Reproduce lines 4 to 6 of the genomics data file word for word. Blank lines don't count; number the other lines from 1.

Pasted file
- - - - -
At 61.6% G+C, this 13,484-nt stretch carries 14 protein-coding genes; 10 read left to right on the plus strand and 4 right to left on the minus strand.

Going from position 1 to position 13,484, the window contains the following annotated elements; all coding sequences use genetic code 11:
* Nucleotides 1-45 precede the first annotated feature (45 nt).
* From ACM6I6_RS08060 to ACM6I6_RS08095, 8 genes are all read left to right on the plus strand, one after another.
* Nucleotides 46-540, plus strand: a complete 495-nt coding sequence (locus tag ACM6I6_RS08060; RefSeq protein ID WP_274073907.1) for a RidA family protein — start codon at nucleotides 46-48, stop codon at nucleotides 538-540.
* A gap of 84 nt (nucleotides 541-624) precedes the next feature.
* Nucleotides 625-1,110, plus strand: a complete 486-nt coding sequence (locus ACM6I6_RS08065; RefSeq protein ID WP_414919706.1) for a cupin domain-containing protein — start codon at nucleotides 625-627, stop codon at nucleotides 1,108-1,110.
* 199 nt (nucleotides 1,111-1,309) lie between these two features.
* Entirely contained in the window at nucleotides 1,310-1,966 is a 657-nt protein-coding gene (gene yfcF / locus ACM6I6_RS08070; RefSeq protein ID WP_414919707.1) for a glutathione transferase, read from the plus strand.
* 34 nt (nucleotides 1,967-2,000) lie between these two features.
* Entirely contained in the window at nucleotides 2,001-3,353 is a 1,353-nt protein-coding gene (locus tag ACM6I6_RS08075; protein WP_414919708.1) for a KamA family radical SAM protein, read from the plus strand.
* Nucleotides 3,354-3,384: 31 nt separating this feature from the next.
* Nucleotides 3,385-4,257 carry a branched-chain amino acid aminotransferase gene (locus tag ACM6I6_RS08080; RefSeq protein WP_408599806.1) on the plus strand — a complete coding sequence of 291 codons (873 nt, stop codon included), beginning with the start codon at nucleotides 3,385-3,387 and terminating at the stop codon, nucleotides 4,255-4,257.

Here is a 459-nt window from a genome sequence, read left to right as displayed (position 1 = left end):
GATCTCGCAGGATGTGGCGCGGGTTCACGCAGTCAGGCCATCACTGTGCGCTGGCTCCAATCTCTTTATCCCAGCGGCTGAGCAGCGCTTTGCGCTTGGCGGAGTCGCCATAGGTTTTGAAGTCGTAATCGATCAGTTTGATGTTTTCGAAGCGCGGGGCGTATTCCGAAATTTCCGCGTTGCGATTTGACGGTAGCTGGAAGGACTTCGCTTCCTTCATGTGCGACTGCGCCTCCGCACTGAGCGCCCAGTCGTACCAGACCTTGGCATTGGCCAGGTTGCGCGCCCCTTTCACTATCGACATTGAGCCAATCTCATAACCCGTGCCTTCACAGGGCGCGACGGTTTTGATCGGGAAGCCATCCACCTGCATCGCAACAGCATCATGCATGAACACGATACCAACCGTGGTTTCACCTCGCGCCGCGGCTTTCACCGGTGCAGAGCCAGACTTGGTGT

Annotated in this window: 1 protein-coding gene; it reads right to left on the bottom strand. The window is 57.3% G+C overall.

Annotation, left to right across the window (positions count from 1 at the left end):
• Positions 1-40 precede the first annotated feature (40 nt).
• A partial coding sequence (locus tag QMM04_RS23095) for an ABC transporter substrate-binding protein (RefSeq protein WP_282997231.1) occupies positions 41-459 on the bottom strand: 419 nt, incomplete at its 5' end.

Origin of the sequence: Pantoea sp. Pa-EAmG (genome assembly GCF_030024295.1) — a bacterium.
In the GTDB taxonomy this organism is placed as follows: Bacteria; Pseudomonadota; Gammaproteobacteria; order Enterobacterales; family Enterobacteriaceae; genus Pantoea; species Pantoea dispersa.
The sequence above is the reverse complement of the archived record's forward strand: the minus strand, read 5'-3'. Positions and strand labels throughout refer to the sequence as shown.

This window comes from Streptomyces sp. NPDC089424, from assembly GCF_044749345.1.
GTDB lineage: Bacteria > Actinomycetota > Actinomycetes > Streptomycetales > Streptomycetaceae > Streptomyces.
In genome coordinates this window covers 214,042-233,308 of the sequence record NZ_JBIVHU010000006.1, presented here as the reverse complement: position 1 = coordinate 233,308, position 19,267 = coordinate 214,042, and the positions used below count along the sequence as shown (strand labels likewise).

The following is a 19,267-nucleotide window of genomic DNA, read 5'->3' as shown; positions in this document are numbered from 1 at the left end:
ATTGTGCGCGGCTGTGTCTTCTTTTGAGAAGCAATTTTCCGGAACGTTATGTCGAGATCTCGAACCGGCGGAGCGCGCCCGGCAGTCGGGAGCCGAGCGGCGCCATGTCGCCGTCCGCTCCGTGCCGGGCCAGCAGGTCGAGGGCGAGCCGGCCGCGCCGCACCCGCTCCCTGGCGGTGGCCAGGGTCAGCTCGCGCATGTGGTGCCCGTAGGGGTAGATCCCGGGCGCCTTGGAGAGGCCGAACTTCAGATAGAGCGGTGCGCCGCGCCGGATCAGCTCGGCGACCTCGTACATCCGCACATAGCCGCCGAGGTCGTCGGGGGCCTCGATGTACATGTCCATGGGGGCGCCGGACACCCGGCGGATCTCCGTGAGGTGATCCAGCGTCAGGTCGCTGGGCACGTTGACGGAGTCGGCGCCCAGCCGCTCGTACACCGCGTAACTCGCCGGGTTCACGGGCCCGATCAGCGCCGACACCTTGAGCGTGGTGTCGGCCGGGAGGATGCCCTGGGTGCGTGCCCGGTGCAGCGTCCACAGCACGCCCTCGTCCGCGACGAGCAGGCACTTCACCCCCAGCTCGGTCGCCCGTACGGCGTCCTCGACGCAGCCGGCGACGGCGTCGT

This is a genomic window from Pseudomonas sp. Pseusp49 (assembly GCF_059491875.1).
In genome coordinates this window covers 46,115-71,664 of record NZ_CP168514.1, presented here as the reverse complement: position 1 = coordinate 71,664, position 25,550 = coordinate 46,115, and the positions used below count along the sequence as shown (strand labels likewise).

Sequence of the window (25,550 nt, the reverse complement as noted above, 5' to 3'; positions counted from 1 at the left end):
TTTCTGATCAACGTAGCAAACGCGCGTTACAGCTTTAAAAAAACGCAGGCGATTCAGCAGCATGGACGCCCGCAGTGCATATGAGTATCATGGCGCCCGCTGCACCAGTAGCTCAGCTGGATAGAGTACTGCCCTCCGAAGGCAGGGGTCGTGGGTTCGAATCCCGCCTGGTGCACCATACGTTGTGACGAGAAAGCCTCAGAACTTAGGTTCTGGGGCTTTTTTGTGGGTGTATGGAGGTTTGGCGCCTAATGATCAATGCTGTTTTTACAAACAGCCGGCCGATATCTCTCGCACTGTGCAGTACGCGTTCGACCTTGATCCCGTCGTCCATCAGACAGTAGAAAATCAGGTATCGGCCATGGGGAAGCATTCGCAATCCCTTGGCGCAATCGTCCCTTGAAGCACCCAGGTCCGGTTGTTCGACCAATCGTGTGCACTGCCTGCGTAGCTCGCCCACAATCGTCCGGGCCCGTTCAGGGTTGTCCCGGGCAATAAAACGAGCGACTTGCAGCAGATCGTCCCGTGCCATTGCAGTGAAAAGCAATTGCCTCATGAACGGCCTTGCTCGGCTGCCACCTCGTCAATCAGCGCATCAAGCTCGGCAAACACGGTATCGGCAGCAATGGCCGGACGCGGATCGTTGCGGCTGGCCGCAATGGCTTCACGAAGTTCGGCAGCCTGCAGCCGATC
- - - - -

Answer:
* From ACM6I6_RS08060 to ACM6I6_RS08095, 8 genes are all read left to right on the plus strand, one after another.
* Nucleotides 46-540, plus strand: a complete 495-nt coding sequence (locus tag ACM6I6_RS08060; RefSeq protein ID WP_274073907.1) for a RidA family protein — start codon at nucleotides 46-48, stop codon at nucleotides 538-540.
* A gap of 84 nt (nucleotides 541-624) precedes the next feature.